Future of Computing: Learning-Based, Energy-Efficient and Brain-Inspired

Figure 1: A spiking neural network learns to play the Atari game Pong.
Figure 1: A spiking neural network learns to play the Atari game Pong.

By Robert Legenstein

Computer science is at a turning point. Novel Machine Learning (ML) methods are revolutionizing how we think about computation and build computers. ML is believed to provide a path to artificial intelligence.

Current ML systems however are energy hungry, which renders them unsuitable for edge applications and contributes to environmental problems. Hence, in the forthcoming transformation, energy-efficiency will play a major role, in which respect there is a lot to learn from the brain.

Computers are like empty boxes. They provide possibilities but need to be filled with content to be useful. The way we have done this filling since the advent of computing has only changed recently. An expert writes a computer program which defines the computation performed by the machine. It turned out that this way of filling the box has a severe drawback. It is extremely hard to design programs for many computational problems, in particular those that can be easily solved by humans.

Computer Science is at a Turning Point

Within the last decade, tremendous progress has been made in this respect by using the Machine Learning (ML) approach. Instead of telling the computer how to exactly process each input in order to determine the desired output, one lets the computer figure it out by itself. For example, data sets exist with millions of images accompanied by labels that define which objects can be seen in each image. An ML algorithm can then figure out how to process input images in order to recognize objects in it. ML has been used to recognize objects or speech, to understand text, to play video games, or to control robots. Virtually all that progress was achieved by deep learning, an ML method based on deep neural networks. These successes have convinced many experts that deep learning provides a path to artificial intelligence.

Note that ML does not just provide another tool in the toolbox of the computer scientist, it potentially preludes and fuels three fundamental paradigm shifts in computer science. First, a shift from the era of programming to the era of training. Second, a shift from computers as useful tools to computers as intelligent systems. Third, as discussed below, it brings about a complete reworking of the computing hardware we use.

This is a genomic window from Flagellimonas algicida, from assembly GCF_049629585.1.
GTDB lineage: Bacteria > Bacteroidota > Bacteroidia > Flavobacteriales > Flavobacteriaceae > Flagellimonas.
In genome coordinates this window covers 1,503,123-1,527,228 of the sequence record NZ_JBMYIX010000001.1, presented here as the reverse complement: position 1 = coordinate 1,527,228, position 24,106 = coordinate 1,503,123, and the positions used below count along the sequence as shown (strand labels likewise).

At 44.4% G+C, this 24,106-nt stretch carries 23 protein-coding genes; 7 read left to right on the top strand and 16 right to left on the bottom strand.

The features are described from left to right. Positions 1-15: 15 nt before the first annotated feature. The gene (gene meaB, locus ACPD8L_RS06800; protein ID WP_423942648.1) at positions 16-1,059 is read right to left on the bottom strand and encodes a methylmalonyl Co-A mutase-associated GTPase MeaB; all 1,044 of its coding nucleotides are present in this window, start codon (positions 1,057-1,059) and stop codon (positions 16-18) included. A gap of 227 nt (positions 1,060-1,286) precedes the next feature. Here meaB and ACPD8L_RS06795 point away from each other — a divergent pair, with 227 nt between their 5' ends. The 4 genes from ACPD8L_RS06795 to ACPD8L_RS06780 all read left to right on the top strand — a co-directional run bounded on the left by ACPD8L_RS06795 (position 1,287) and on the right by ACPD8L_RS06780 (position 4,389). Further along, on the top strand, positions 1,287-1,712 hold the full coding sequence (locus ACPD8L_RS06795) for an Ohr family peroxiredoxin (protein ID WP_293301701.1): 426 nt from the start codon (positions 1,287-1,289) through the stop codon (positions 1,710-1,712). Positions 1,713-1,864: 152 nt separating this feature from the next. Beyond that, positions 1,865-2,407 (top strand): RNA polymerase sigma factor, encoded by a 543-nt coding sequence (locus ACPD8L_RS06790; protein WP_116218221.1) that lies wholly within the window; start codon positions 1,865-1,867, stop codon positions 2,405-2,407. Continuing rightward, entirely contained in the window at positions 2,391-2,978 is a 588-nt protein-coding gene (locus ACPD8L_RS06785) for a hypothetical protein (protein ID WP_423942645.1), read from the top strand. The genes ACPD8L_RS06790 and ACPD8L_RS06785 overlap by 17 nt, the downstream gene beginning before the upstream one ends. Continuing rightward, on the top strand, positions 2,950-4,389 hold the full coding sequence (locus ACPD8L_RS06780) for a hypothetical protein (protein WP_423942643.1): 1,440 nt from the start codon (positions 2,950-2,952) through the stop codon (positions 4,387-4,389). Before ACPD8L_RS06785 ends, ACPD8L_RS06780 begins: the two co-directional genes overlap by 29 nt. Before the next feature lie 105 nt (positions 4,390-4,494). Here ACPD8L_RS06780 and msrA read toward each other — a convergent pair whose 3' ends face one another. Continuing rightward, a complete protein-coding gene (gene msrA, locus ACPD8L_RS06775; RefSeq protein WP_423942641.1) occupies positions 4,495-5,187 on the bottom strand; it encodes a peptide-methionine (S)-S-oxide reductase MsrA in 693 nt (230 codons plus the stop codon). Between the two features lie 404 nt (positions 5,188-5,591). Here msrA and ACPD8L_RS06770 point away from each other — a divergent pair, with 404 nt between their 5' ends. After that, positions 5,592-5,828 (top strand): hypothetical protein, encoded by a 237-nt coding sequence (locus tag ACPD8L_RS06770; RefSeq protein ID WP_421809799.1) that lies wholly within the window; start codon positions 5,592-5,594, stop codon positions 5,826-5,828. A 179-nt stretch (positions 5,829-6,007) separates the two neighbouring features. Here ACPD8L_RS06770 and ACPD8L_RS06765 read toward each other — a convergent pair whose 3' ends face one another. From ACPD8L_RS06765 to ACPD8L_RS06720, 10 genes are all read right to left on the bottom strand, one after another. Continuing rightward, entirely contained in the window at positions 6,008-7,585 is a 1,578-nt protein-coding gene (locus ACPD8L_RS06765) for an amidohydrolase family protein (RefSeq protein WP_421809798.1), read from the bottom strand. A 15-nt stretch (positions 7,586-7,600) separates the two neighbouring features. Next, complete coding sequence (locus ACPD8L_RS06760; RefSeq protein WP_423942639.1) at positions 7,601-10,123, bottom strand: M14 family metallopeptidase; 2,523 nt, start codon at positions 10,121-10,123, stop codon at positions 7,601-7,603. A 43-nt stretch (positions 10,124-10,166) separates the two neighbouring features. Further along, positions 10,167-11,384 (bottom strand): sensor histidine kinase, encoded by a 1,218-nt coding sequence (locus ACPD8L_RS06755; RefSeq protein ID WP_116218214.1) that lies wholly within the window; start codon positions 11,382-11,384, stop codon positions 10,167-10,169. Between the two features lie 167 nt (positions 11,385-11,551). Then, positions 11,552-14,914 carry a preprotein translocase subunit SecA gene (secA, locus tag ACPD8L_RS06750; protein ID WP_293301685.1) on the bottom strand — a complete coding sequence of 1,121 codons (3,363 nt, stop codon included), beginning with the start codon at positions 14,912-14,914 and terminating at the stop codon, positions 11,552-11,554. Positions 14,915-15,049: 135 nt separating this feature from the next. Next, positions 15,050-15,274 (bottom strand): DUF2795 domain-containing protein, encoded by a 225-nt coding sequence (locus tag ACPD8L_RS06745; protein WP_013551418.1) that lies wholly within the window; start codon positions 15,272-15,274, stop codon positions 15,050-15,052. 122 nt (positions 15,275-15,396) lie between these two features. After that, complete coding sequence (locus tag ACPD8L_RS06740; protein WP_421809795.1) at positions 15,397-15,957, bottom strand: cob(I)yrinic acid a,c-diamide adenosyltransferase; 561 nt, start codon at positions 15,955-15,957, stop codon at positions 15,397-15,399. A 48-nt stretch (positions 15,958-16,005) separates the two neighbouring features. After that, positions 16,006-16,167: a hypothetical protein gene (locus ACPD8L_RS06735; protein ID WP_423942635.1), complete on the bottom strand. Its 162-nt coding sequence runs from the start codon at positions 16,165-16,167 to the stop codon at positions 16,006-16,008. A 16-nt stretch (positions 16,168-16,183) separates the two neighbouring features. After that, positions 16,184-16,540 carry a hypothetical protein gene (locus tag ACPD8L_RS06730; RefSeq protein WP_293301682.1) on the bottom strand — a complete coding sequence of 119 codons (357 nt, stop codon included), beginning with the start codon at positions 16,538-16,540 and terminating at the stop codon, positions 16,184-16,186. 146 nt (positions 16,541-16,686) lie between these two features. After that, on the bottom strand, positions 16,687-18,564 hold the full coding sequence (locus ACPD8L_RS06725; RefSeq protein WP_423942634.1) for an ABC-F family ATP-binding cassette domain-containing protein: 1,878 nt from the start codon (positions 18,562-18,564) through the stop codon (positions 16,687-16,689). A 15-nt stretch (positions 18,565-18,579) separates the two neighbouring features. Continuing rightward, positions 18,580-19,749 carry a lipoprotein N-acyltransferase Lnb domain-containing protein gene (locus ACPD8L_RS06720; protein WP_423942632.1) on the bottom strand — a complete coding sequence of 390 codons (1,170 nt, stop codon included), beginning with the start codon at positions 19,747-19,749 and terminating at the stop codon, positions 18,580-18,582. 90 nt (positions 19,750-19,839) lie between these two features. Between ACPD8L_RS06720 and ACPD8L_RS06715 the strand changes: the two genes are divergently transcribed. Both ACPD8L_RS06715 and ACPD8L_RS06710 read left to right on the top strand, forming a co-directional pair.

The Environmental Costs of AI

The von-Neumann architecture has been the dominant computing architecture since the early days of computer science. It features a central processing unit (CPU) that communicates with a random access memory. However, the fact that during a computation, data has to be shuffled permanently between the CPU and memory through a tiny bus (the von-Neumann bottleneck), renders this architecture inefficient. In particular, it is not suited to the implementation of neural networks used for deep learning. Neural networks are inspired by the architecture of the brain, where simple computational units (neurons) form a complex network. Computation in this network is extremely parallel and memory is not separated from computation. Hence, there is no von-Neumann bottleneck. The currently used better option involves graphical processing units (GPUs). While they do provide significant speedups, they are very energy hungry. This is not only a problem for low-energy AI systems in edge devices, it is also becoming an environmental problem. For example, the training of a deep neural network for the GPT-2 model was estimated to emit about five times as much CO2 as an average American car during its lifetime.

Energy-Efficient Brain-Inspired Computation